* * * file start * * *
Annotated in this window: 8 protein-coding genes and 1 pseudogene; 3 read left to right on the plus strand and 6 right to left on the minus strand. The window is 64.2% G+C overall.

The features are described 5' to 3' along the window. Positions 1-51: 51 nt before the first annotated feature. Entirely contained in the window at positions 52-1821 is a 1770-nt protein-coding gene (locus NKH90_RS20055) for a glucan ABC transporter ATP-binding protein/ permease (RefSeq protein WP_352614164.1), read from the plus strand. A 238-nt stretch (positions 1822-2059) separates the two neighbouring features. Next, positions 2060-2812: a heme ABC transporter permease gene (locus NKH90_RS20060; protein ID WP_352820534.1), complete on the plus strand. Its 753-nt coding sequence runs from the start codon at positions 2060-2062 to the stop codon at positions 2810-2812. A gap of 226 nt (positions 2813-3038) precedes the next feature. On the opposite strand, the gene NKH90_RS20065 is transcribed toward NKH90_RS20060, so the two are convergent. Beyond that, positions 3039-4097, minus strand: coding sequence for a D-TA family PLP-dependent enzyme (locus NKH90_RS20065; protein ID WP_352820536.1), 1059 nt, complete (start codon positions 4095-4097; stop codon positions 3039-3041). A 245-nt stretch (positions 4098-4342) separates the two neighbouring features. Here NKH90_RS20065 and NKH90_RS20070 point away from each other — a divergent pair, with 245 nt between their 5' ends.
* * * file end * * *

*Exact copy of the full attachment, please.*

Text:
Annotated in this window: 8 protein-coding genes and 1 pseudogene; 3 read left to right on the plus strand and 6 right to left on the minus strand. The window is 64.2% G+C overall.

The features are described 5' to 3' along the window. Positions 1-51: 51 nt before the first annotated feature. Entirely contained in the window at positions 52-1821 is a 1770-nt protein-coding gene (locus NKH90_RS20055) for a glucan ABC transporter ATP-binding protein/ permease (RefSeq protein WP_352614164.1), read from the plus strand. A 238-nt stretch (positions 1822-2059) separates the two neighbouring features. Next, positions 2060-2812: a heme ABC transporter permease gene (locus NKH90_RS20060; protein ID WP_352820534.1), complete on the plus strand. Its 753-nt coding sequence runs from the start codon at positions 2060-2062 to the stop codon at positions 2810-2812. A gap of 226 nt (positions 2813-3038) precedes the next feature. On the opposite strand, the gene NKH90_RS20065 is transcribed toward NKH90_RS20060, so the two are convergent. Beyond that, positions 3039-4097, minus strand: coding sequence for a D-TA family PLP-dependent enzyme (locus NKH90_RS20065; protein ID WP_352820536.1), 1059 nt, complete (start codon positions 4095-4097; stop codon positions 3039-3041). A 245-nt stretch (positions 4098-4342) separates the two neighbouring features. Here NKH90_RS20065 and NKH90_RS20070 point away from each other — a divergent pair, with 245 nt between their 5' ends.